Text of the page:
<![CDATA[liz genever - Blog]]>Fri, 17 Apr 2020 12:29:25 +0100Weebly<![CDATA[Me and my flipchart do travel]]>Wed, 23 Jan 2019 00:00:00 GMThttp://lizgenever.com/blog/me-and-my-flipchart-do-travelPicture
Three weeks into my new business and it is all very interesting. I have been to a "starting a new business" course and met people setting up a range of businesses, including someone making biltong in Boston. I gave them an AHDB booklet on day two - I am still weaning myself off.

It has been brilliant to speak to the range of people who are interested in working with me and it is particularly interesting to how the "network" is working. There is a massive range of opportunities out there and I am talking to farmers, farmer groups and a range of companies.

In mid January my flipchart and I worked with Farming Connect in Wales and a newly formed discussion group to discuss ewe nutrition around lambing.  It was interesting to see the range of systems represented in the room, however prolapses and twin lamb were common queries across farms. We discussed how we need to improve our management of ewes as they transition on to different diets, as it takes two to three weeks for the rumen to adapt. The focus of the meeting was to aim to maximise the amount of forage within the diet and using high quality concentrates to top up when necessary. The presentation of forage was discussed and my hatred for ring feeders may have leaked out.

We discussed the energy and protein requirements of ewes in late pregnancy and early lactation, and used AHDB's Feeding The Ewe to highlight the increase in requirements, for example a 60% increase in energy requirements in the last six weeks. I did a mildly successful demonstration of feed intake requirements using hay, bin bags and a luggage weigher - I am sure it was memorable for all the right reasons!! It was aiming to illustrate how much forage ewes have to eat to meet their energy requirements, particularly in early lactation.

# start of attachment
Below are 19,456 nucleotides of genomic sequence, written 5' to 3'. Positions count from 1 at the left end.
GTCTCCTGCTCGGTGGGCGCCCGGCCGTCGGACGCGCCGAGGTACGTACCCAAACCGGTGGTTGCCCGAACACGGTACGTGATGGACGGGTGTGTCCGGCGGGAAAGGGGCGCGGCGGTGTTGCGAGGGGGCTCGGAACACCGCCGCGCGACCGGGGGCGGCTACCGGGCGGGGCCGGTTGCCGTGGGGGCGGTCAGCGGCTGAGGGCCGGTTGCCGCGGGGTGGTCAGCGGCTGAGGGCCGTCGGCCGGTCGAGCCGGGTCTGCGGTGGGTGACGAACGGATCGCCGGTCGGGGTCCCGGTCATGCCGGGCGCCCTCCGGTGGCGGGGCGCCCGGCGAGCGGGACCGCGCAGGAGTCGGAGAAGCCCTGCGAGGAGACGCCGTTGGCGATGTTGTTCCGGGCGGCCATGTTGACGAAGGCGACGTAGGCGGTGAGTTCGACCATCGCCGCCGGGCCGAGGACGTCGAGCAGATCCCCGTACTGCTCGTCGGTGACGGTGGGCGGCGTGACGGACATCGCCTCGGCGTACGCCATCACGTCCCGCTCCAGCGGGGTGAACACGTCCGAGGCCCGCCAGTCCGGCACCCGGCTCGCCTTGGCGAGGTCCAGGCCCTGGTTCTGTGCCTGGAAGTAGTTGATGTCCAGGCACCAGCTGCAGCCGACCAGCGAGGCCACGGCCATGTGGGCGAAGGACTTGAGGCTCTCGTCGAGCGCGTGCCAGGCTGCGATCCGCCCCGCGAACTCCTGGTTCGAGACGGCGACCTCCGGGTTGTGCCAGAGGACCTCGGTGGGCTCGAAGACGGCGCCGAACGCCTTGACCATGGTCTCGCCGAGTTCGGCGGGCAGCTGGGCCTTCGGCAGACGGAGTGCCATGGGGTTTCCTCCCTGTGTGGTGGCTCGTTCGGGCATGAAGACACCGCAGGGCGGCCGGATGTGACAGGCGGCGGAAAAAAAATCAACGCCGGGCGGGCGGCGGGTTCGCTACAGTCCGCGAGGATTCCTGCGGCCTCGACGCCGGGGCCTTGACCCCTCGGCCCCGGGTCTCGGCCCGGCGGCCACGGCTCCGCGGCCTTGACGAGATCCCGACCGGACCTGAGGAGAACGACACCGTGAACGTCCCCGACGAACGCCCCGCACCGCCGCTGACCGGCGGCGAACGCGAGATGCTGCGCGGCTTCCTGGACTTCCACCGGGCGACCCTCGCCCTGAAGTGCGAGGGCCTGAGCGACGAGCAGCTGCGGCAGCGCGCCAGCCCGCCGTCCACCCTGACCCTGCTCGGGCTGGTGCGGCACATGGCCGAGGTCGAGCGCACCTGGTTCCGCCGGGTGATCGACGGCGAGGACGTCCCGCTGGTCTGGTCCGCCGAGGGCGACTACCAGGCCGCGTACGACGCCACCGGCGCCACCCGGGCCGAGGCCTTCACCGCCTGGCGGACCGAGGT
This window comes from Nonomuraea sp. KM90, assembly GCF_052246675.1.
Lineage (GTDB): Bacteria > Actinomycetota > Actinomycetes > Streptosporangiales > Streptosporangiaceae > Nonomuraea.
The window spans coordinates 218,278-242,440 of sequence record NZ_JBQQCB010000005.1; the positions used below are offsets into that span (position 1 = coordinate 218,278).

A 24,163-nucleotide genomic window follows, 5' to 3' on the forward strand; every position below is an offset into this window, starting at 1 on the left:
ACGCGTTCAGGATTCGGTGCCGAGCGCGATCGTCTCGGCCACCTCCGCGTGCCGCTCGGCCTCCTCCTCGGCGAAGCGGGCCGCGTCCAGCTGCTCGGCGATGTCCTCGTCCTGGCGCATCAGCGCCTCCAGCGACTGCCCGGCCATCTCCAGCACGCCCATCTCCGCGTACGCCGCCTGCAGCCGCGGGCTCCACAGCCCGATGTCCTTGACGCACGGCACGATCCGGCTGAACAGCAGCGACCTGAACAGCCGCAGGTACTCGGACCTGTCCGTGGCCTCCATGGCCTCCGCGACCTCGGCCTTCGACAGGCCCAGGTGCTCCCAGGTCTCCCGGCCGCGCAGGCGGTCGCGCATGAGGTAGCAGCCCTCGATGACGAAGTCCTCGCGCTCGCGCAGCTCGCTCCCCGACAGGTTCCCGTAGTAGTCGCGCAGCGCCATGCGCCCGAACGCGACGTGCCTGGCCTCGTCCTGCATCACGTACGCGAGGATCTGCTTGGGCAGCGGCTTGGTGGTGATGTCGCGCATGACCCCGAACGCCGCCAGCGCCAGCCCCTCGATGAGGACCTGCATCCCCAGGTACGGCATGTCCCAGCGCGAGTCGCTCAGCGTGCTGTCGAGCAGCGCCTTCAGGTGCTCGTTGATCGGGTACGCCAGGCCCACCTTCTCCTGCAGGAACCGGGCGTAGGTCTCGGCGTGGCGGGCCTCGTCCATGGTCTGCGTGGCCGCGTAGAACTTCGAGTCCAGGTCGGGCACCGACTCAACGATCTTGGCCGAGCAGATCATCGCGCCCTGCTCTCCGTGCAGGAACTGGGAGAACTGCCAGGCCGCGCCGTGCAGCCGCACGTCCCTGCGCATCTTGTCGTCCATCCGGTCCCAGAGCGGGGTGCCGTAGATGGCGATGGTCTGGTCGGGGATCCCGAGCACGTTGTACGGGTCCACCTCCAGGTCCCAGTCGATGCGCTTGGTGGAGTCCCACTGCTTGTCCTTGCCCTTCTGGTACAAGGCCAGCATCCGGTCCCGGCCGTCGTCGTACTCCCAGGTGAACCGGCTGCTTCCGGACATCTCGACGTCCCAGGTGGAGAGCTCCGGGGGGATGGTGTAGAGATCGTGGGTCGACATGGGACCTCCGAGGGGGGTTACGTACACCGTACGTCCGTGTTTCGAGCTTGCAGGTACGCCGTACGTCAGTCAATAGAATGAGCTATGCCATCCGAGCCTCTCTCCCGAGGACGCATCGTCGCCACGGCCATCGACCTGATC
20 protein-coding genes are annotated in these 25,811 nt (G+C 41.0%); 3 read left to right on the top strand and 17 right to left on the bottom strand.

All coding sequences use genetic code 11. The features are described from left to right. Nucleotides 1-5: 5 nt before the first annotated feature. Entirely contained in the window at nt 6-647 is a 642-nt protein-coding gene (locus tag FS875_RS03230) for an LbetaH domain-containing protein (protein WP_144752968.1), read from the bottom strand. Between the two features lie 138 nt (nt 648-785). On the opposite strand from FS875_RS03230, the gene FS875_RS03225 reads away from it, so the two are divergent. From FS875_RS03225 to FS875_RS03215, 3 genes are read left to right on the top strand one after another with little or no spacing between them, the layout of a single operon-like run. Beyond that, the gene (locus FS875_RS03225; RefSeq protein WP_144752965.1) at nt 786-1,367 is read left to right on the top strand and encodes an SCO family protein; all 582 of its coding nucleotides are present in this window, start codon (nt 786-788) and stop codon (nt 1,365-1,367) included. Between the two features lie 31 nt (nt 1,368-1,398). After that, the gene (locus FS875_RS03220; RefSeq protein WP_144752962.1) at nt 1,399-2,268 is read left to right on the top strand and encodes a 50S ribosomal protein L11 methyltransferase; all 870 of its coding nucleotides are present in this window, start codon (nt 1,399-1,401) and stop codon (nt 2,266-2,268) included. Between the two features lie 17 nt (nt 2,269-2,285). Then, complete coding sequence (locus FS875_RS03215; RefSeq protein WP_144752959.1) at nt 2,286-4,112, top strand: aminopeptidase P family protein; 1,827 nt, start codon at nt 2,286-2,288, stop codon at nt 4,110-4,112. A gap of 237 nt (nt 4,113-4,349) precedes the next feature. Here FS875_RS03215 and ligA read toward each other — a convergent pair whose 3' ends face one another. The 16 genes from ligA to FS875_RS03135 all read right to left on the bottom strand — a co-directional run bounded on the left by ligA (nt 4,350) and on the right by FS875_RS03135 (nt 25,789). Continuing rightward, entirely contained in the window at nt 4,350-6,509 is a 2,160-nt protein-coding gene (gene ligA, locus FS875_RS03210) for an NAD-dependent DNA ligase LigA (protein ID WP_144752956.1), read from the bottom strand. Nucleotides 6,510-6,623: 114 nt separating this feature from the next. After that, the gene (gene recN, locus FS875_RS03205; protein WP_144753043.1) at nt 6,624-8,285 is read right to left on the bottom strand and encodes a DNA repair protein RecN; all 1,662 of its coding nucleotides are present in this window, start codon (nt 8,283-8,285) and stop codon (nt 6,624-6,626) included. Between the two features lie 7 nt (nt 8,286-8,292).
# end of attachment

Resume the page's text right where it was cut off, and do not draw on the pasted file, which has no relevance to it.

Farming Connect had coordinated silage analysis for the attendees, so we had some discussion about silage, haylage and hay quality. Plus what could be done differently this season to improve quality, for example timings of nitrogen application to improve protein levels and cutting dates to improve the amount of leaf and therefore energy. Not sure if the pub was use to having so much silage and hay on the carpet.


We were comparing the greenest of the hay samples at one point and discussed the joys of 2018 for making hay.
 
















I have another two workshops with Farming Connect in early February in Wales and it will be interesting to see if the same queries come up. Plus I would have perfected the feed intake demo by number three!!


Sources:
http://beefandlamb.ahdb.org.uk/wp/wp-content/uploads/2014/11/brp-manual-12-Improving-ewe-nutrition-for-better-returns-281114.pdf
http://beefandlamb.ahdb.org.uk/wp-content/uploads/2018/03/Feeding-the-ewe.pdf



















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<![CDATA[Next phase of my life]]>Sun, 11 Nov 2018 17:34:01 GMThttp://lizgenever.com/blog/next-phase-of-my-lifeOperation Fanispan is the name I have given to the next phase of my life. It comes from a recent visit to Fanispan, which is the highest mountain in Vietnam and involved a terrifying ride on a cable car, then various stages of hardship to get to the summit. It was a good analogy for the adventure I am embarking on - I am resigning from the job I loved to challenge myself.

The resignation stage is just like when we left the cable car station - terrifying, comes fast and no way of turning back.
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